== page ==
It's hard not to slow down to look at car wrecks. Even though you know it's wrong and you feel guilty for doing it, it's hard not to. Reading 1 Corinthians is a bit like looking at a wreck—except in this case, you're supposed to look! This Sunday, that's what we're going to do, slow down and begin our look at this glorious letter of Paul's to a church he loved.
The Corinthian church is famous for its dysfunction—relationally (they struggle with unity, so much it even affected their celebration of the Lord's Supper), sexually (they have all kinds of bad ideas and bad practices in this area), compromising behavior with pagan temples, Sunday worship prone to be chaotic and disorderly, all with any number of wrong ideas about Jesus' resurrection and return.
And all this took place in a church smack in the middle of a fairly large city—estimates vary greatly, but perhaps 100,000 is a good guess—known for being prosperous, worldly, and diverse. Corinth in southern Greece had the good providence of being located right at the hub of major shipping routes. It had two harbors with a short strip of land between them—about 5–6 miles. The harbor to the west gave easy access to Italy, the harbor to the east allowed access to Asia Minor. Merchants would often choose to deliver their goods across this land bridge instead of taking the more risky route south around the cape. And then because Corinth was on a land bridge between Athens to the north and the rest of the peninsula to the south, it was also unavoidable for that route. In other words, lots of money and business and people concentrated in this ancient city.
To this church, Paul wrote one of his most powerful letters.
Let's take a minute to get a sense of Paul's history with the Corinthians.
Paul planted this church in Acts 18, during his second missionary journey. In Acts 17 he had preached in Athens, just across the isthmus (land bridge). Coming to Corinth he found Aquila and Priscilla, who feature prominently in his ministry. Like he usually did, he went to the synagogue to preach Christ. Timothy and Silas return at that point and join him. The Jews rejected his message and eventually accused him before the tribunal (18:12). Gallio was proconsul and threw out the case. The mob wasn't satisfied and attacked Sosthenes, the ruler of the synagogue. It seems most likely this is the same Sosthenes introduced as co-author (or "amaneunsis," secretary) of 1 Corinthians: "Paul, called by the will of God to be an apostle of Christ Jesus, and our brother Sosthenes" (1:1).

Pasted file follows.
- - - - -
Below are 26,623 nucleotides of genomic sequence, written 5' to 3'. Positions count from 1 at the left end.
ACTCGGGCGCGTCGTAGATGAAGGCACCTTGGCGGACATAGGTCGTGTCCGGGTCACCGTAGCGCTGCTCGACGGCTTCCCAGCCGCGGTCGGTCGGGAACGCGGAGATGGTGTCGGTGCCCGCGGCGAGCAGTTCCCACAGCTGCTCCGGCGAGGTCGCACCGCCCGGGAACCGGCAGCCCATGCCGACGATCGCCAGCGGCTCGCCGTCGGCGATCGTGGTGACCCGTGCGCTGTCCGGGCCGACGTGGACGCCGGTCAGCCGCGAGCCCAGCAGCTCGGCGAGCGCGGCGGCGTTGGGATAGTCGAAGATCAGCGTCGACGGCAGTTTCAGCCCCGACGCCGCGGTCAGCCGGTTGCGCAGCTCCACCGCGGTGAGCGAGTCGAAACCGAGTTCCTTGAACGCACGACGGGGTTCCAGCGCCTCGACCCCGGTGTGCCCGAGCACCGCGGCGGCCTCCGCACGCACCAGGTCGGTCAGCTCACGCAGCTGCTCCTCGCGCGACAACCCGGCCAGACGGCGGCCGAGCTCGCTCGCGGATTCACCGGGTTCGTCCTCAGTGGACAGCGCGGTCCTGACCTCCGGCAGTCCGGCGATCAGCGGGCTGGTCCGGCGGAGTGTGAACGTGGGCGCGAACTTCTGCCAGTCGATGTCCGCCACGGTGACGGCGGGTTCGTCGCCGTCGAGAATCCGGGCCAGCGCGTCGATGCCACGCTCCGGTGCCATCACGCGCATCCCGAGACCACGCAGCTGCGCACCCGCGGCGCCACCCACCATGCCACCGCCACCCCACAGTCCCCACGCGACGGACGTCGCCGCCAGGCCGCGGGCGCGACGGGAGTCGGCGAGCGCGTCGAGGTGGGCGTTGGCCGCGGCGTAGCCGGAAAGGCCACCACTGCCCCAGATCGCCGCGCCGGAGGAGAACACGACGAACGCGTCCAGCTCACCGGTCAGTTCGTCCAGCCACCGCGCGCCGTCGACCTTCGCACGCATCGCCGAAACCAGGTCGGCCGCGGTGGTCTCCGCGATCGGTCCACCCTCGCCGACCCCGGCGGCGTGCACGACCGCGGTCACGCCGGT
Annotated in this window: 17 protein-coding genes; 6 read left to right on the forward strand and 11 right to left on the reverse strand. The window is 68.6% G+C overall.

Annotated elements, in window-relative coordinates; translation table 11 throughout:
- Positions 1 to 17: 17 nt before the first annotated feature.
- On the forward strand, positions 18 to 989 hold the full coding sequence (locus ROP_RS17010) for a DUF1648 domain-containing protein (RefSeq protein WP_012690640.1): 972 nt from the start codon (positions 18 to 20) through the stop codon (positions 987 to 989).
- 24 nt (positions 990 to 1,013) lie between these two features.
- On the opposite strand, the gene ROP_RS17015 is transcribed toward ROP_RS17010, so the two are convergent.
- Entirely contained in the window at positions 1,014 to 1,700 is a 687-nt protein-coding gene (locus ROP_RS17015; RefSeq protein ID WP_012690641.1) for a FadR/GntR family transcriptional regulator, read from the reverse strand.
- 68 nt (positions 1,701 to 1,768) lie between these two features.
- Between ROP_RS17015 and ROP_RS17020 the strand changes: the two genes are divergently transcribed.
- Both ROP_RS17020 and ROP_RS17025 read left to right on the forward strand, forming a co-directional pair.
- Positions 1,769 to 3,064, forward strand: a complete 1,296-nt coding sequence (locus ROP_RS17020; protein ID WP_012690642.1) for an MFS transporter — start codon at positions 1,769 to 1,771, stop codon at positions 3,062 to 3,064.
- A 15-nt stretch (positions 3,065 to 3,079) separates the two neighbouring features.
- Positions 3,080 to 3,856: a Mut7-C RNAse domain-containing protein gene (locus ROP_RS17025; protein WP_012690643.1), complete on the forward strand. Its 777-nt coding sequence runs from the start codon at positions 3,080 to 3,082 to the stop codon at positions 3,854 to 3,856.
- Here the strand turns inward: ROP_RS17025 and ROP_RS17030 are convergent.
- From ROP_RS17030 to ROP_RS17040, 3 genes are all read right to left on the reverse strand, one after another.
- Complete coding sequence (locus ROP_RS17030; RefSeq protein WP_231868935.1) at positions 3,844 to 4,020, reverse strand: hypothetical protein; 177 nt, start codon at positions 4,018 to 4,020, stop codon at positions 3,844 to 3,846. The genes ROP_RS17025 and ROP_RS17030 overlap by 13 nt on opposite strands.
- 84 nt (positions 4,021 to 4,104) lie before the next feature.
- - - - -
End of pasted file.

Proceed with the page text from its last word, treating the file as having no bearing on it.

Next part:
With the church planted so begins one of the most famous relationships between a pastor and a church in all church history. If you've read anything about Calvin and Geneva and their up-and-down relationship, this is something similar.
During Paul's first visit he stayed 18 months (Acts 18:11). He left the city and went to Ephesus for three years. It was there that he wrote 1 Corinthians. The best guess is that this is around AD 54–55, which would be about twenty years after Pentecost and after Paul's conversion. This was a seasoned apostle and a sometimes prodigal church of his.
But 1 Corinthians is not really first Corinthians, since he had already written an epistle before this one. In 1 Corinthians 5:9 he spoke of another letter he had sent earlier. Our 1 Corinthians is really 2 Corinthians: Confusing!
He wrote 1 Corinthians in response to some concerns expressed by "Chloe's people" (1:11) and others (16:17). They also had some specific questions they wanted Paul to answer (7:1). Through Sosthenes he writes these sixteen chapters of God's Word.
More time passes and then he gets some good news from Timothy about how they're doing. That's when he writes 2 Corinthians 1–9. Lots of encouragements are given, all is good! Like happens in life today, it seems Paul took a break from writing 2 Corinthians. And then...
Then he gets some disturbing news about the Corinthians. Not good! He writes 2 Corinthians 10–13 with a very different tone. It seems that what is our 2 Corinthians is a single letter written on two different occasions. Still by Paul. Still to the Corinthians. But with different emotions.
In other words, drama in relationships is nothing new. With this background in mind, let's think about what 1 Corinthians actually contains.
THE TRUTH THAT CHANGES EVERYTHING
As Paul writes 1 Corinthians it is clear that Jesus Christ and him crucified is the center of all that he says, all that he does: